Objective: The purpose of the cross-sectional study was to identify associations between diabetes distress, physical functioning, and cognition with hemoglobin A1c in older Black individuals with diabetes and mild cognitive impairment.
Methods: The investigators analyzed previously collected data from 101 older Black individuals with diabetes and mild cognitive impairment. Participants were administered surveys at baseline to assess diabetes distress, physical functioning, and cognitive functioning, and had hemoglobin A1c testing.
Results: Participants with higher hemoglobin A1c showed worse self-reported daily function (r = -0.279, p < .01). Three of four diabetes distress factors were positively correlated with hemoglobin A1c – emotional (r = .276, p < .01), regimen-related (r = .330, p < .01), and interpersonal distress (r = 0.266, p <.01). In a multivariate regression with hemoglobin A1c as the dependent variable, only regimen-related diabetes distress (beta = .282, p = .012) and self-reported daily function (beta = -0.294, p = .027) were significant.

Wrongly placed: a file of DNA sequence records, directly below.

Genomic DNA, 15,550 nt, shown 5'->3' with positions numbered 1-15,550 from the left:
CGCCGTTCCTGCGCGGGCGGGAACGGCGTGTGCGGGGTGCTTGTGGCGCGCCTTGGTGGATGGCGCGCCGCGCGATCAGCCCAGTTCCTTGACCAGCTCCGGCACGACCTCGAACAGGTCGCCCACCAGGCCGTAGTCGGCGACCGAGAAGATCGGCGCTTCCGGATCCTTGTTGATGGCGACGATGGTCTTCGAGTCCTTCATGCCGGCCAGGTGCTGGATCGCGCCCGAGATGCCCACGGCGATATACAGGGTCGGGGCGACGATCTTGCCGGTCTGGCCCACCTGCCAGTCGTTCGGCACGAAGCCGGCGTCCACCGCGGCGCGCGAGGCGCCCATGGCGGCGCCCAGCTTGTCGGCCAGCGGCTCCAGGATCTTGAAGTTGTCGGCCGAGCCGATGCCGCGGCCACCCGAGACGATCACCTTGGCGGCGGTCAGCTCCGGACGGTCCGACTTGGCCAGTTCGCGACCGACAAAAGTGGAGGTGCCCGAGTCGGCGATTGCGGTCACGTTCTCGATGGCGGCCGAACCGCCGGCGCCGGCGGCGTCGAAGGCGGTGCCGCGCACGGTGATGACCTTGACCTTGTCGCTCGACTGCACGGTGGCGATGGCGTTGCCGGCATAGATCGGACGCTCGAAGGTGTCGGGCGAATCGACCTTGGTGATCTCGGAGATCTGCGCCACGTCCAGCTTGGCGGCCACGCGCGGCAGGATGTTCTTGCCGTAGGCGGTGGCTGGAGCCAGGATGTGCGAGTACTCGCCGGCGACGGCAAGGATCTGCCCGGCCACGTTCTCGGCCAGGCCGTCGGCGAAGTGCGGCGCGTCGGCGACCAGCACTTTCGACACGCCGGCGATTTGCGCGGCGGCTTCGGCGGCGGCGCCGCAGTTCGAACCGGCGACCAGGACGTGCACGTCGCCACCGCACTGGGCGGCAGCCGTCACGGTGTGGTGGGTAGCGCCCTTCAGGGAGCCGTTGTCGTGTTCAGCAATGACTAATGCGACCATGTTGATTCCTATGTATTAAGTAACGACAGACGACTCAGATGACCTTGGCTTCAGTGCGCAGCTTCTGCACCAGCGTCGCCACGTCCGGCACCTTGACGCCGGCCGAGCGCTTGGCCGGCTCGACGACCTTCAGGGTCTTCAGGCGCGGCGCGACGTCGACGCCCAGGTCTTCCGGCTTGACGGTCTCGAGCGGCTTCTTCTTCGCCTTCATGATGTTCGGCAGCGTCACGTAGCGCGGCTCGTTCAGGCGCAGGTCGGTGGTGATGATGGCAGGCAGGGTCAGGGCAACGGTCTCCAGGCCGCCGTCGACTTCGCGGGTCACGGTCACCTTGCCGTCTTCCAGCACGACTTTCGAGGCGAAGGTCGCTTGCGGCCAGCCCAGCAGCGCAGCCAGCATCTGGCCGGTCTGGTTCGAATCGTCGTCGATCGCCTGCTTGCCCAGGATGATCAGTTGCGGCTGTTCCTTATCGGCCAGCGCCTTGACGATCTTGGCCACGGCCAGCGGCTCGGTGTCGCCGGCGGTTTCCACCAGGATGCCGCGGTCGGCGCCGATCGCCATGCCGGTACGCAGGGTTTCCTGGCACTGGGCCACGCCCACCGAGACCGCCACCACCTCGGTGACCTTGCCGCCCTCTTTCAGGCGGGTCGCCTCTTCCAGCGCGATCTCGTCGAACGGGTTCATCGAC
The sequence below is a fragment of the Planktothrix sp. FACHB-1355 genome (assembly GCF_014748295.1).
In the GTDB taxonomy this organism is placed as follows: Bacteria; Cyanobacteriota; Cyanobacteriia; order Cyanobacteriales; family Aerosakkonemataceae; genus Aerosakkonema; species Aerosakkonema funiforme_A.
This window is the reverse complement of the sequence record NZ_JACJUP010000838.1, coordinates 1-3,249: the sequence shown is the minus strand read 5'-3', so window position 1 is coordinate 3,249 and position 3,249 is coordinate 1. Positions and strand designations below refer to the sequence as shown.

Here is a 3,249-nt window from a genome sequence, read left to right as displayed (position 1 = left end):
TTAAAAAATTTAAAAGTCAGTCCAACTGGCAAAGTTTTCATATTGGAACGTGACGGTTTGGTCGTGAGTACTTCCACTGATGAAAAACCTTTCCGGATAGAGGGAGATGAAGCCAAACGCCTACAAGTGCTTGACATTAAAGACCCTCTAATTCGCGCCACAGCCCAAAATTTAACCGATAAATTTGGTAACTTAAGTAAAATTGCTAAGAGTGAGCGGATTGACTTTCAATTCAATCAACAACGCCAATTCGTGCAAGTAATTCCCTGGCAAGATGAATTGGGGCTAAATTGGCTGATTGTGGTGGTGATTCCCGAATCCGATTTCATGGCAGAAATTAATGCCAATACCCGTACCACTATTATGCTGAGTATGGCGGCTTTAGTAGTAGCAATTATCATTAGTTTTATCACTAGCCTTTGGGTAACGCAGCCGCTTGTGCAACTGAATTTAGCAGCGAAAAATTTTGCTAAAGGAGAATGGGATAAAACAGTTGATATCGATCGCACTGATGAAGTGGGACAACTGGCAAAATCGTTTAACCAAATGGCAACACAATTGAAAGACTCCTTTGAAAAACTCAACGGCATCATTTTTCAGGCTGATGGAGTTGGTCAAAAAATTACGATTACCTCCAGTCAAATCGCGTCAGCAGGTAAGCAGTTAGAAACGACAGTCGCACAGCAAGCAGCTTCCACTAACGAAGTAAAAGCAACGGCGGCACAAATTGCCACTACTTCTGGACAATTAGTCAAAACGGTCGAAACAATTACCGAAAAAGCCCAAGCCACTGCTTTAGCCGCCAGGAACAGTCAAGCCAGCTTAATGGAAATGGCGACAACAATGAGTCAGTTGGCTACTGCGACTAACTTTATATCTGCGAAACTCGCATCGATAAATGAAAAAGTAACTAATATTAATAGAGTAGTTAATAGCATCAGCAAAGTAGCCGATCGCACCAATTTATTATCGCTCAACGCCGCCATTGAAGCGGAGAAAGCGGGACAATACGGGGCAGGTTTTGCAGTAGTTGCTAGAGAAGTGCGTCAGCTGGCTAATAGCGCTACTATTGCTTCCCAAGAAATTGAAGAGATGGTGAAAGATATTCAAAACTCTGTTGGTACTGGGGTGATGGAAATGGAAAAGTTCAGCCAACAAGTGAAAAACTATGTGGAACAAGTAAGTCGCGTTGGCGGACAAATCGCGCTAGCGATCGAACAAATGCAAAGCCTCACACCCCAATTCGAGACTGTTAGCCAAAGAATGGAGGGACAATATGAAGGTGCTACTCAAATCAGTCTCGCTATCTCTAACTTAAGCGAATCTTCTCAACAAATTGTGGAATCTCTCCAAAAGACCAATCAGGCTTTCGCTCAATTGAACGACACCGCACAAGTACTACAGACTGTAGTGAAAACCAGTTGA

Conclusion: The main finding of this study is that regimen-related diabetes distress and self-reported daily functioning compromise glycemic control in Black individuals with mild cognitive impairment and diabetes. This finding suggests that diabetes interventions should be multi-faceted to improve glycemic control in Black individuals with diabetes, a high-risk population.
Recommended CitationBarman, Navajyoti R.; Casten, PhD, Robin J.; and Rovner, MD, Barry W., "Diabetes distress, daily functioning, and hemoglobin A1c in older Black individuals with diabetes and mild cognitive impairment" (2021). Phase 1. Paper 20.